- 1 Overview
- 2 How much stock should you keep?
- 3 Stock control systems
- 4 Control the quality of your stock
Stock control, otherwise known as inventory control, is used to show how much stock you have at any one time and how you keep track of it.
It applies to every item you use to produce a product or service, from raw materials to finished goods. It covers stock at every stage of the production process, from purchase and delivery to using and re-ordering the stock.
Efficient stock control ensures that capital is not tied up unnecessarily, and protects production if problems arise with the supply chain.
This guide explains different stock control methods, shows you how to set one up and tells you where to find more information.
Deciding how much stock to keep depends on the size and nature of your business, and the type of stock involved. If you are short of space you may be able to buy stock in bulk and then pay a fee to your supplier to store it.
Keeping little or no stock
Advantages of keeping little or no stock and having it delivered when needed include:
- efficient and flexible - you only have what you need, when you need it
- lower storage costs
- you can keep up to date and develop new products without wasting stock
- meeting stock needs can become complicated and expensive
- you might run out of stock if there's a hitch in the system
- you are dependent on the efficiency of your suppliers
This might suit your business if it's in a fast-moving environment where products develop rapidly, the stock is expensive to buy and store, the items are perishable or replenishing stock is quick and easy.
Keeping lots of stock
Advantages of keeping lots of stock include:
- easy to manage
- low management costs
- you never run out
- buying in bulk may be cheaper
- higher storage and insurance costs
- certain goods might perish
- stock may become obsolete before it is used
- your capital is tied up
This might suit your business if sales are difficult to predict (and it is hard to pin down how much stock you need and when), you can store plenty of stock cheaply, the components or materials you buy are unlikely to go through rapid developments or they take a long time to re-order.
Stocktaking involves making an inventory, or list, of stock, and noting its location and value. It's often an annual exercise - a kind of audit to work out the value of the stock.
Codes, including barcodes, can make the whole process much easier but it can still be quite time consuming. Checking stock more frequently - a rolling stocktake - avoids a massive annual exercise, but demands constant attention throughout the year. Radio Frequency Identification (RFID) tagging using hand-held readers can offer a simple and efficient way to maintain a continuous check on inventory.
Any stock control system must enable you to:
- track stock levels
- make orders
- issue stock
The simplest manual system is the stock book, which suits small businesses with few stock items. It enables you to keep a log of stock received and stock issued.
It can be used alongside a simple reorder system. For example, the two-bin system works by having two containers of stock items. When one is empty, it's time to start using the second bin and order more stock to fill up the empty one.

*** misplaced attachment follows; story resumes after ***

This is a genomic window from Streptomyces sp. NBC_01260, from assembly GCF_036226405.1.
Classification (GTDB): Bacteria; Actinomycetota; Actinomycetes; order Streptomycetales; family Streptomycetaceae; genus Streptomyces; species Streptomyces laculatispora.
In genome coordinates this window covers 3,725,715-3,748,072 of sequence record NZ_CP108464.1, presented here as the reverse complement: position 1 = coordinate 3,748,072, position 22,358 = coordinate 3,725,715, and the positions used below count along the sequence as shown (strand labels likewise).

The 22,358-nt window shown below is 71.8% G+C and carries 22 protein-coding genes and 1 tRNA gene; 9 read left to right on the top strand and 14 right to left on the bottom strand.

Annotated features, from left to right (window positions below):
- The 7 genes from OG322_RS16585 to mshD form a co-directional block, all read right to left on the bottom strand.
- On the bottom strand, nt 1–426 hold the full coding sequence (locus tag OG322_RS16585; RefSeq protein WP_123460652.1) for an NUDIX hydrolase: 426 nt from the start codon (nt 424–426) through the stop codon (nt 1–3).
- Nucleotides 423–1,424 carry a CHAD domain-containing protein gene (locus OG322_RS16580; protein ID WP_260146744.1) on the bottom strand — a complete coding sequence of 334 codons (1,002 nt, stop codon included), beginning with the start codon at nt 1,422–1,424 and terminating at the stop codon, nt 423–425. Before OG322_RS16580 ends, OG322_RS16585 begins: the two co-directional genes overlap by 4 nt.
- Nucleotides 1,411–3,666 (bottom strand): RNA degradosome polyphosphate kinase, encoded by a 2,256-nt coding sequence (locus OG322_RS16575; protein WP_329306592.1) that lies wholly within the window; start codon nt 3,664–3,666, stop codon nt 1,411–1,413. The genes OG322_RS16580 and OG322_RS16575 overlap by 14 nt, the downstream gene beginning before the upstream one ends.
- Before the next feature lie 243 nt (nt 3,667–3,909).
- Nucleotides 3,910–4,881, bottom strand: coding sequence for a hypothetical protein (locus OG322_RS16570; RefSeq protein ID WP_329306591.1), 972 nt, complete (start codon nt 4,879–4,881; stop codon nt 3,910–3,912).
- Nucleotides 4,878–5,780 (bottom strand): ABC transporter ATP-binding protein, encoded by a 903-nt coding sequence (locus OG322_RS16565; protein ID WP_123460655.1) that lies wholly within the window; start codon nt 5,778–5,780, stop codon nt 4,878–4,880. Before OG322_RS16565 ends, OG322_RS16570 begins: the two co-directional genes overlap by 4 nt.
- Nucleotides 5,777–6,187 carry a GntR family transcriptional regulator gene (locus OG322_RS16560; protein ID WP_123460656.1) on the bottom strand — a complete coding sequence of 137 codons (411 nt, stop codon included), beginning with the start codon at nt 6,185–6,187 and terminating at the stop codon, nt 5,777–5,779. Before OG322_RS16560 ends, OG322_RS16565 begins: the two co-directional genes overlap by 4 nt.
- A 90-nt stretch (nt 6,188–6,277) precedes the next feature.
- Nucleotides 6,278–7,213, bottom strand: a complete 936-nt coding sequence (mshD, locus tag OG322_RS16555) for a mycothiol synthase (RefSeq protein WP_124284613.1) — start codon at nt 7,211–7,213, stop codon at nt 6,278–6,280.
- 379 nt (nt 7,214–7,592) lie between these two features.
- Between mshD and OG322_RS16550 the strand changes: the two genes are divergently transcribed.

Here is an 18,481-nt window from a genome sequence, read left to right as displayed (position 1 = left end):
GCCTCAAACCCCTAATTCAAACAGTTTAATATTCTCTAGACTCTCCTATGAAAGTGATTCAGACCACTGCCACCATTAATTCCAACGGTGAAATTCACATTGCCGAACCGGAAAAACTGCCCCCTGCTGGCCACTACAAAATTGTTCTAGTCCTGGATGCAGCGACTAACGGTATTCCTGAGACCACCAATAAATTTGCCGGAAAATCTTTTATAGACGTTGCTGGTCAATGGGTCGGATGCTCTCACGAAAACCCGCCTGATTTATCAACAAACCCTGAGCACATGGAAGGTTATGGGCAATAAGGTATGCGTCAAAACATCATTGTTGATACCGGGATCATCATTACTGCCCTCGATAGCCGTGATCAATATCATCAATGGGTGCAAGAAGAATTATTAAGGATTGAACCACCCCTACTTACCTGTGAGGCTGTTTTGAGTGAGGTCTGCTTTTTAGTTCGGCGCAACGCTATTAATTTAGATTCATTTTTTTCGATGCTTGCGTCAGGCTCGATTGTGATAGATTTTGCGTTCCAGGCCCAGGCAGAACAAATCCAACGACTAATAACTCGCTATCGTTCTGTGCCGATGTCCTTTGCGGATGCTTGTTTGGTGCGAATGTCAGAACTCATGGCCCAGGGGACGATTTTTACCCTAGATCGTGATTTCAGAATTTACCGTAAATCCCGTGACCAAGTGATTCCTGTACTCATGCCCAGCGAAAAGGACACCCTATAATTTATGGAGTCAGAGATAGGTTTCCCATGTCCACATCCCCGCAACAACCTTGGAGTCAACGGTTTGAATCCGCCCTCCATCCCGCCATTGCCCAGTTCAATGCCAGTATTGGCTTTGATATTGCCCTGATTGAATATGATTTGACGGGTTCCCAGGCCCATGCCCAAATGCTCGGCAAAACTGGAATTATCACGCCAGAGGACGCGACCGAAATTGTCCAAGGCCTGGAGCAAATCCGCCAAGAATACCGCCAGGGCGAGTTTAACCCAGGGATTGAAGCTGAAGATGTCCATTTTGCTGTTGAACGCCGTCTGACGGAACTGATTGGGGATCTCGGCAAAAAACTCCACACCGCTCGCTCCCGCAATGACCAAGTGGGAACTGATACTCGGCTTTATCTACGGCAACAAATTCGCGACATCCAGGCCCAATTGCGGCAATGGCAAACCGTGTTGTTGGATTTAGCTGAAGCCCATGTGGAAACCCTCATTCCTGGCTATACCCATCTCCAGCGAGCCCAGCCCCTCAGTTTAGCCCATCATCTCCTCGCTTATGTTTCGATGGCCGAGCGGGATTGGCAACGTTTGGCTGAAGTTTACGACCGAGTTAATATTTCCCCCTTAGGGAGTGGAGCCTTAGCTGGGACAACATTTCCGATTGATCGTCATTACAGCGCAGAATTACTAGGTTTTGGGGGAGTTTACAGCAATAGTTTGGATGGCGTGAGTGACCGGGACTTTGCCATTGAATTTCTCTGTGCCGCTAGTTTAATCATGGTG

Computerised stock control systems run on similar principles to manual ones, but are more flexible and information is easier to retrieve. You can quickly get a stock valuation or find out how well a particular item of stock is moving.
A computerised system is a good option for businesses dealing with many different types of stock.
The system will only be as good as the data put into it. Run a thorough stocktake before it goes 'live' to ensure accurate figures. It's a good idea to run the previous system alongside the new one for a while, giving you a back-up and enabling you to check the new system and sort out any problems.
Choose a system
There are many software systems available. Talk to others in your line of business about the software they use, or contact your trade association for advice.
Make a checklist of your requirements. For example, your needs might include:
- multiple prices for items
- prices in different currencies
- automatic updating, selecting groups of items to update, single-item updating
- using more than one warehouse
- ability to adapt to your changing needs
- quality control and batch tracking
- integration with other packages
- multiple users at the same time
Quality control is a vital aspect of stock control - especially as it may affect the safety of customers or the quality of the finished product.
Efficient stock control should incorporate stock tracking and batch tracking. This means being able to trace a particular item backwards or forwards from source to finished product, and identifying the other items in the batch.
Goods should be checked systematically for quality so faults can be identified and the affected batch weeded out. This will allow you to raise any problems with your supplier and demonstrate the safety and quality of your product.
With a good computerised stock control system, this kind of tracking is relatively straightforward. Manual stock control methods can also use codes to systematise tracking and make it easier to trace particular batches.
Radio Frequency Identification (RFID) can be used to store information about a product or component's manufacturing date, to ensure that it is sold or processed in time. The system can also be used to trace faulty products quickly and efficiently.
The British Standards Institution (BSI) has a scheme to certify businesses that have achieved a certain standard of quality management. Achieving the standard is one way of showing customers and regulators that you take quality control seriously.
For more information on managing goods, read our guide on storing goods and materials.